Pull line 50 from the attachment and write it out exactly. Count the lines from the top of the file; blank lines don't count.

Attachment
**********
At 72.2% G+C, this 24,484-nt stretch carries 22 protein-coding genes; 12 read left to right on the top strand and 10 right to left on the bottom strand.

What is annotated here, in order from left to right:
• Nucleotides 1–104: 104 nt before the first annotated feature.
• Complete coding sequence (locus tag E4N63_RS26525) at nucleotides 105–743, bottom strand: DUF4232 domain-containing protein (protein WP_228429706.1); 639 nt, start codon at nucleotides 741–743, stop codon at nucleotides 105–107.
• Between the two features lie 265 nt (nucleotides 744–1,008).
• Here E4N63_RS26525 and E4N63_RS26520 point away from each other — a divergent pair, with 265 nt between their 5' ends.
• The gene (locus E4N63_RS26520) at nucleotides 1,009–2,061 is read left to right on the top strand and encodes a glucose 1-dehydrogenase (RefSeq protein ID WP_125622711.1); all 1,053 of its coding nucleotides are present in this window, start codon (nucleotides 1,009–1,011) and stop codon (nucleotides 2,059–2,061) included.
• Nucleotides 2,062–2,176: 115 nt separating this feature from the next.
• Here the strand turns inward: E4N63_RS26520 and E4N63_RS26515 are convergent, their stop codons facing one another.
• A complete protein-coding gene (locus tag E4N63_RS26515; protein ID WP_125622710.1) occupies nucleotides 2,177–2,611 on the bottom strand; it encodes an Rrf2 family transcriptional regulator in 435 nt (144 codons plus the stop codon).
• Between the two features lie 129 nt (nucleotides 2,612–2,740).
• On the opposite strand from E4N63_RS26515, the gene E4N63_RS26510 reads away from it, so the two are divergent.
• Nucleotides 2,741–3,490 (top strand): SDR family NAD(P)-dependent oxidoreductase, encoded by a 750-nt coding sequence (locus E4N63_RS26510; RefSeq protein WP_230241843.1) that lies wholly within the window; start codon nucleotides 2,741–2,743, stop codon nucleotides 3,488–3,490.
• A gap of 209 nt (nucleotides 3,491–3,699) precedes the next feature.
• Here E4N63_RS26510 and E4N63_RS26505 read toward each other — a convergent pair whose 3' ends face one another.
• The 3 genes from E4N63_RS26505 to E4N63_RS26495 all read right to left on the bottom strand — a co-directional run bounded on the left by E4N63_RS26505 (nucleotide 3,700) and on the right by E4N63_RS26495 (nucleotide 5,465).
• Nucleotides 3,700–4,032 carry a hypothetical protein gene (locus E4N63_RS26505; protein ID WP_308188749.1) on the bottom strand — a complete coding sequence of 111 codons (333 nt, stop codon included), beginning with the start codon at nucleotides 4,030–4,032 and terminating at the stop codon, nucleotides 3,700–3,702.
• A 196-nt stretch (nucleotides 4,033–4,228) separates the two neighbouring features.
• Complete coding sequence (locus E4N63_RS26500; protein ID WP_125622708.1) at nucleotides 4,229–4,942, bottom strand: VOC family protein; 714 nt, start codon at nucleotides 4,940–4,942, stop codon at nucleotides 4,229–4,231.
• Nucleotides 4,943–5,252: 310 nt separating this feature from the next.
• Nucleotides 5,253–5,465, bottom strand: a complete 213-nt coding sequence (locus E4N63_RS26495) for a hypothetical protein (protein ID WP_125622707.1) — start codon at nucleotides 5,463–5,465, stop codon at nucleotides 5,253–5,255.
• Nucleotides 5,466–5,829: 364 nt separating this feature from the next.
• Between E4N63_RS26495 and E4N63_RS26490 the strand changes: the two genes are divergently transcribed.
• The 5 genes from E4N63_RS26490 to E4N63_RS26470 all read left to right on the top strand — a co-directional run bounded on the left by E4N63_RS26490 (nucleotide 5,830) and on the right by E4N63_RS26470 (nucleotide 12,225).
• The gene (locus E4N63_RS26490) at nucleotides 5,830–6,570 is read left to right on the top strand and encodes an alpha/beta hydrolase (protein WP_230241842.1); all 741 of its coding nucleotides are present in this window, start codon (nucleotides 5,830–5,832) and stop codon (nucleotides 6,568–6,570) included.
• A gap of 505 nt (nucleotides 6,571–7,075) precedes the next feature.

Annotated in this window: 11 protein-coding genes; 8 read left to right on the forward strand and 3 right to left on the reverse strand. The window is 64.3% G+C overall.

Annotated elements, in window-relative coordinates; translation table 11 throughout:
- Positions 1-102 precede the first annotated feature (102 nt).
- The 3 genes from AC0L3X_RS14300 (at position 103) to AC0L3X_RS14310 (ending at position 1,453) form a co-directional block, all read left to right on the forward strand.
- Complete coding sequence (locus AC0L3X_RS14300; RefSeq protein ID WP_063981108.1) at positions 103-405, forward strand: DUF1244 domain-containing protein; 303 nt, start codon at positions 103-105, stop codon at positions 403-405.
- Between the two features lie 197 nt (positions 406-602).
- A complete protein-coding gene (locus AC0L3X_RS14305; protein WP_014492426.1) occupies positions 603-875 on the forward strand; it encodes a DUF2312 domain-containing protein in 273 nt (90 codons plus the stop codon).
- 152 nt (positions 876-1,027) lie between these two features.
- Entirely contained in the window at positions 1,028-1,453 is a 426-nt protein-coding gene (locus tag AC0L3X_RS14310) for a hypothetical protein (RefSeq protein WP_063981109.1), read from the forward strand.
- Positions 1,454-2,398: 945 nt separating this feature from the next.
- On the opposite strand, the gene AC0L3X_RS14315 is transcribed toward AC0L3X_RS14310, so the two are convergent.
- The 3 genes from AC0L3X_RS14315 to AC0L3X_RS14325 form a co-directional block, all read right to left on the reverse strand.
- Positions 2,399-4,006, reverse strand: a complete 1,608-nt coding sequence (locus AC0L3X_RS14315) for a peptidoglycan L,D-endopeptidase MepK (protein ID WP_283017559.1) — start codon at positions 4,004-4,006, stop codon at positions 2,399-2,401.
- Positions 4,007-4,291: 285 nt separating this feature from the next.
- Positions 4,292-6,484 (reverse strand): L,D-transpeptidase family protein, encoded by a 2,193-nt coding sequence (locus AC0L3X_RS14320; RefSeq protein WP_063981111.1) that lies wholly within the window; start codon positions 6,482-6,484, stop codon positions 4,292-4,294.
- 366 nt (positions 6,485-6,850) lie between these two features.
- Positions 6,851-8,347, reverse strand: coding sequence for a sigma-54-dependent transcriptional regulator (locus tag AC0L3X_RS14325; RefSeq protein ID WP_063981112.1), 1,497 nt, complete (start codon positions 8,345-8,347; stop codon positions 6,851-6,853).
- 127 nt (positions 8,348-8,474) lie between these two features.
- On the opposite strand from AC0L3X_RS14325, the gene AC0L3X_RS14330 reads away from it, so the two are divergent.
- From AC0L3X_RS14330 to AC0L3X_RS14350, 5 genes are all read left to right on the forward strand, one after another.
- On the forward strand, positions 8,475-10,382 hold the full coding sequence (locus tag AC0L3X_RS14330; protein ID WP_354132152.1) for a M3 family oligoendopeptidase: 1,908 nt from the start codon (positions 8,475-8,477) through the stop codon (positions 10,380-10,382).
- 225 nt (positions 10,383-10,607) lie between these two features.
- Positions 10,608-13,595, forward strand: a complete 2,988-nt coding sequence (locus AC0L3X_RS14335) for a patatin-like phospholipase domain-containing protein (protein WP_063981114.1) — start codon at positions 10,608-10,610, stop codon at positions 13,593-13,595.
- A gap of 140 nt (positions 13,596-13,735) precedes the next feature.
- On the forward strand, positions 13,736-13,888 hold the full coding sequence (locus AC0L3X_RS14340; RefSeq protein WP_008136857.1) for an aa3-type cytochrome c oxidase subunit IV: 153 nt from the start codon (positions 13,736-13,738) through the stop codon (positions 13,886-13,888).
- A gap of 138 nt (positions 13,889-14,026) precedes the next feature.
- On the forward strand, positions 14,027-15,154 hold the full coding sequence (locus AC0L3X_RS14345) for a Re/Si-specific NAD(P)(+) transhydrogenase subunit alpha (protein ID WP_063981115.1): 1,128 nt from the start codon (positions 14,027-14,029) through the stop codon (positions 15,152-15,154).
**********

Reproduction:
- A gap of 140 nt (positions 13,596-13,735) precedes the next feature.